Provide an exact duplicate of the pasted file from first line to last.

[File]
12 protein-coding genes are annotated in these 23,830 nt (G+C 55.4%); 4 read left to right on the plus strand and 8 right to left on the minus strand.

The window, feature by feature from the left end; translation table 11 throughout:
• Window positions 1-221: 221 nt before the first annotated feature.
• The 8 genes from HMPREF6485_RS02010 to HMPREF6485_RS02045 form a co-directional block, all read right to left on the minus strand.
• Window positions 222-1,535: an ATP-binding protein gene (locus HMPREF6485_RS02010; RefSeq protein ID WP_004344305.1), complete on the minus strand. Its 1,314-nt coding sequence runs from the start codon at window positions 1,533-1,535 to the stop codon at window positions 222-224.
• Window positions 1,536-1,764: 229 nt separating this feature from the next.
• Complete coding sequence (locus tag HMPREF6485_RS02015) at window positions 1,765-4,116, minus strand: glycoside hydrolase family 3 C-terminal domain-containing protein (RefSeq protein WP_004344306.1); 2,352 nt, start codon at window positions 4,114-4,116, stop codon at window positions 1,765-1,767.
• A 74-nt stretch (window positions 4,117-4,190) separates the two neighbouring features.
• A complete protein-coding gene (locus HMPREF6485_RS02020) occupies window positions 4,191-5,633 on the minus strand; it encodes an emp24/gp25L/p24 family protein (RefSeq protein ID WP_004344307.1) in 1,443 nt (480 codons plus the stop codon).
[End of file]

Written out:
12 protein-coding genes are annotated in these 23,830 nt (G+C 55.4%); 4 read left to right on the plus strand and 8 right to left on the minus strand.

The window, feature by feature from the left end; translation table 11 throughout:
• Window positions 1-221: 221 nt before the first annotated feature.
• The 8 genes from HMPREF6485_RS02010 to HMPREF6485_RS02045 form a co-directional block, all read right to left on the minus strand.
• Window positions 222-1,535: an ATP-binding protein gene (locus HMPREF6485_RS02010; RefSeq protein ID WP_004344305.1), complete on the minus strand. Its 1,314-nt coding sequence runs from the start codon at window positions 1,533-1,535 to the stop codon at window positions 222-224.
• Window positions 1,536-1,764: 229 nt separating this feature from the next.
• Complete coding sequence (locus tag HMPREF6485_RS02015) at window positions 1,765-4,116, minus strand: glycoside hydrolase family 3 C-terminal domain-containing protein (RefSeq protein WP_004344306.1); 2,352 nt, start codon at window positions 4,114-4,116, stop codon at window positions 1,765-1,767.
• A 74-nt stretch (window positions 4,117-4,190) separates the two neighbouring features.
• A complete protein-coding gene (locus HMPREF6485_RS02020) occupies window positions 4,191-5,633 on the minus strand; it encodes an emp24/gp25L/p24 family protein (RefSeq protein ID WP_004344307.1) in 1,443 nt (480 codons plus the stop codon).